Move Over CBD, Make Room for DELTA-8 THC

September 16, 2020

Readers of this article are likely familiar with cannabidiol, more prominently known by its initialism “CBD,” which has exploded in popularity over the past several years. However, the cannabis industry is buzzing about a derivative of CBD that is quickly gaining notoriety: Delta-8 tetrahydrocannabinol (D-8 THC). The rising popularity of D-8 THC can be attributed to its somatosensory effects, and because (as of the writing of this article) D-8 THC is not illegal under federal law. As a result, cannabis businesses are moving quickly to synthesize, market, and sell D-8 THC products.

What is D-8 THC?

D-8 THC must be distinguished from Delta-9 tetrahydrocannabinol (D-9 THC), which is the cannabinoid present in the cannabis plant that causes intoxicating effects. The level of D-9 THC in cannabis plants is measured to determine whether a cannabis plant constitutes hemp, which is legal under federal law, as opposed to marijuana, which is illegal under federal law. D-9 THC and D-8 THC are isomers of each other, meaning they contain the same number of atoms of the same elements, but with a different structural arrangement. As previously mentioned, D-8 THC is gaining popularity because of the “high” that users experience. After consuming D-8 THC, individuals report feelings of body euphoria, but without the mind-altering effects that marijuana containing high levels of D-9 THC causes. Thus, D-8 THC is being touted as an alternative for folks that disfavor the fogginess, paranoia, or anxiety sometimes associated with marijuana consumption.

Is it legal?

Under the Agriculture Improvement Act of 2018 (aka, the 2018 Farm Bill) (AIA), a cannabis sativa L. plant having a D-9 THC content of less than 0.3%, measured on a dry weight basis, constitutes hemp, as opposed to marijuana, and is legal. Notably, the AIA does not reference D-8 THC. Furthermore, the Federal Controlled Substances Act, the law that schedules and generally outlaws narcotics, expressly excludes hemp, thus making it a legal substance. Thus, the federal legality of products containing D-8 THC hinges on whether that product is derived from a marijuana plant, or a hemp plant, with the latter currently legal under federal law. Because of this seeming loophole, cannabis businesses are eager to produce, market, and sell D-8 THC products.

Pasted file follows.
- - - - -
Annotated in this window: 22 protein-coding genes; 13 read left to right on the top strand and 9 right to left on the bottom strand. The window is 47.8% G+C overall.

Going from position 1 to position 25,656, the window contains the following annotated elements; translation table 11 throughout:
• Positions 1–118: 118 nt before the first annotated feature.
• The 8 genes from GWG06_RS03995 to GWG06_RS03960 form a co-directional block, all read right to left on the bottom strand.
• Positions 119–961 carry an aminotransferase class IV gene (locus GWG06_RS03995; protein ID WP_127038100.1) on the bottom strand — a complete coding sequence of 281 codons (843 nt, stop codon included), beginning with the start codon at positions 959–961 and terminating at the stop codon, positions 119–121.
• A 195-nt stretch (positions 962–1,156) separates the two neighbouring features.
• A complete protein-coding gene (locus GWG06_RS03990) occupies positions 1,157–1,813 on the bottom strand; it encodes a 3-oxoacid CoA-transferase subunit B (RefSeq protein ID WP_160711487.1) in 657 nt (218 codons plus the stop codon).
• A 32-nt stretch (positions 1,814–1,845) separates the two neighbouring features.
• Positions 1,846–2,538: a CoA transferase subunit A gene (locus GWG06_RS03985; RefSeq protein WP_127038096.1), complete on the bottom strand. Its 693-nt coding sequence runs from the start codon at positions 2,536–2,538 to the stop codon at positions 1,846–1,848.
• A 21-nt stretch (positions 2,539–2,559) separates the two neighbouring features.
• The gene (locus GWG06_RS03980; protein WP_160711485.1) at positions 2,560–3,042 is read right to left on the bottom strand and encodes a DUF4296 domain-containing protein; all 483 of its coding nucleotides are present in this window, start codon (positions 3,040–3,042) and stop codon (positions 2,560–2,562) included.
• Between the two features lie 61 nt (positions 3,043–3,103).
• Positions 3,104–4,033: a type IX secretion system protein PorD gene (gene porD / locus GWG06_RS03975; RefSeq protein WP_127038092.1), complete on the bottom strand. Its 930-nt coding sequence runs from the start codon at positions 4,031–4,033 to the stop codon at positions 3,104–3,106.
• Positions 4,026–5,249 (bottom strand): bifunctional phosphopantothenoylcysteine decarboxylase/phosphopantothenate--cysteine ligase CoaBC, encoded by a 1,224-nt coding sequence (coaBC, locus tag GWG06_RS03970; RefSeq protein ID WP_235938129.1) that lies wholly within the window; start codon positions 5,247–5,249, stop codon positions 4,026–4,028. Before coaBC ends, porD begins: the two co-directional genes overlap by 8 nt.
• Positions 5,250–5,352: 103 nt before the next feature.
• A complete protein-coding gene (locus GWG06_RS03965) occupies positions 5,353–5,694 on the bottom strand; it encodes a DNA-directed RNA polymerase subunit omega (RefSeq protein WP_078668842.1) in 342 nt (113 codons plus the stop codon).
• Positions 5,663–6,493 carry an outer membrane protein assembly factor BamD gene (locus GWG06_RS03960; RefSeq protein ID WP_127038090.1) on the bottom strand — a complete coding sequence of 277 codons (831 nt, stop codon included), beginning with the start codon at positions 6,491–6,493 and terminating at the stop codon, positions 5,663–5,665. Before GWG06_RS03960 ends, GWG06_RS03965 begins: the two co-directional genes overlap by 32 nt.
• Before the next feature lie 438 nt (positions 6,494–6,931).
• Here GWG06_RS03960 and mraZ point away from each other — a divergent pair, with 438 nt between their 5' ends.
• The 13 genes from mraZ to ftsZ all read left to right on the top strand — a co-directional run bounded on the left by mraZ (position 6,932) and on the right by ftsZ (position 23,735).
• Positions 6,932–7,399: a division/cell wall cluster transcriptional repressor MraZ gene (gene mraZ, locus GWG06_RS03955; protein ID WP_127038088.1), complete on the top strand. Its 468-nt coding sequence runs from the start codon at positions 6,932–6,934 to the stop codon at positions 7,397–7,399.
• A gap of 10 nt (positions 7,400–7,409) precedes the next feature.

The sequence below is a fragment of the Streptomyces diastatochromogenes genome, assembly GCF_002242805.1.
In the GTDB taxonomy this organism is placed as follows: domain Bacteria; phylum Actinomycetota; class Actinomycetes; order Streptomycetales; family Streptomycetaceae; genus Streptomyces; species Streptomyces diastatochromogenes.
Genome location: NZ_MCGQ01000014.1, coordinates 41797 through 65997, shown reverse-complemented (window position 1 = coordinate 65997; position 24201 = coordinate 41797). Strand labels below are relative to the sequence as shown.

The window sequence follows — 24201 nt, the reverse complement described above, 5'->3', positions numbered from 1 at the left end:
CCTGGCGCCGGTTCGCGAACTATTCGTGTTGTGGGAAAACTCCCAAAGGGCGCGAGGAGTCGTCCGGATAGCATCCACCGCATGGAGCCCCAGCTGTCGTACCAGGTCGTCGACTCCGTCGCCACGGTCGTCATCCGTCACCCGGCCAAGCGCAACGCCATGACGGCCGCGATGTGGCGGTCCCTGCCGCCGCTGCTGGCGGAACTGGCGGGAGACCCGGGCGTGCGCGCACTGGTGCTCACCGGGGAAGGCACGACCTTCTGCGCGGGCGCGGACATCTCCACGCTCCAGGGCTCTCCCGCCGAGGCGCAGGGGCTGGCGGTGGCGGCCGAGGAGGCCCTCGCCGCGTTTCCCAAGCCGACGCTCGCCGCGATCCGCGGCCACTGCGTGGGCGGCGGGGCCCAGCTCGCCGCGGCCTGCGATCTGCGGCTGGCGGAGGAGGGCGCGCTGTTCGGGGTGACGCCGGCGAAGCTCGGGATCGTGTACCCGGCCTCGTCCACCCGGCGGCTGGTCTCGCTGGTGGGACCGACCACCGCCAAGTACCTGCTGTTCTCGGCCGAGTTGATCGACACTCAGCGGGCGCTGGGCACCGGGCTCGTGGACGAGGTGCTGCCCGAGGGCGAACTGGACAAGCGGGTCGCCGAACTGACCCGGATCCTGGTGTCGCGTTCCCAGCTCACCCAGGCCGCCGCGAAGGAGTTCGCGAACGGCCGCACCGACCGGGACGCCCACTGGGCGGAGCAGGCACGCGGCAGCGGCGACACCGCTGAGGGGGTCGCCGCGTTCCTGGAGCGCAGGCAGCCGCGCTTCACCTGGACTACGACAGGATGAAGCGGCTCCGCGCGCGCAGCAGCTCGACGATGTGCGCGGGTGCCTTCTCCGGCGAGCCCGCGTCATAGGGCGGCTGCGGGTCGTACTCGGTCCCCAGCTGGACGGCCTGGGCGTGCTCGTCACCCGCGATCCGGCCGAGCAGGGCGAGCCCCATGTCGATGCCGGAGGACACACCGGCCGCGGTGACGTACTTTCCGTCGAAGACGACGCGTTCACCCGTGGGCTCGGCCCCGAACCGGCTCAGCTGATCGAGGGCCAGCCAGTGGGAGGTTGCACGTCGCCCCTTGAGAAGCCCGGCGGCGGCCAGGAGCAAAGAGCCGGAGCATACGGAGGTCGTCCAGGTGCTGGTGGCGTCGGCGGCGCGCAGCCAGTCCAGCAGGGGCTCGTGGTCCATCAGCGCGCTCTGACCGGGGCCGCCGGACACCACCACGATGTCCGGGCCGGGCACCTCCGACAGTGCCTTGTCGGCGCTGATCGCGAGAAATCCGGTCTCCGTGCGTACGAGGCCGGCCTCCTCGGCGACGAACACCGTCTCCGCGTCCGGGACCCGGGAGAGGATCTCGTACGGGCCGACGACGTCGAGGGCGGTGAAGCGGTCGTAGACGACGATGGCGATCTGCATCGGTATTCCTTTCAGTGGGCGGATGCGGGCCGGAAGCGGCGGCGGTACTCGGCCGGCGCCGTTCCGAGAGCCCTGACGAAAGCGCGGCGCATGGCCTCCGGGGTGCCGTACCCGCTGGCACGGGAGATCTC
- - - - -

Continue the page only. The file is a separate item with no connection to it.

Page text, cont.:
However, cannabis businesses should proceed with caution. It should be noted that as of the writing of this article, the determination of the legality of D-8 THC has not been addressed by any court. Further, as with any new development affecting the cannabis industry, the legal landscape is rapidly changing with respect to D-8 THC. On August 21, 2020, the U.S. Drug Enforcement Administration (DEA) issued an interim final rule (IFR) on the implementation of the AIA. While the IFR is not yet law, if enacted the IFR would be incorporated into the DEA’s regulations, and would effectively make D-8 THC illegal. This is because the IFR provides that “[a]ll synthetically derived tetrahydrocannabinols remain schedule I controlled substances.” D-8 THC squarely fits within this definition.

As previously mentioned, the IFR is not yet enacted law, and the DEA is accepting comments with respect to the IFR. Cannabis industry players and cannabis legal experts have taken issue with the IFR, and have alleged that the DEA has misinterpreted the AIA. As a result, the status of whether D-8 THC is legal remains far from certain.

Conor Leedom
Conor Leedom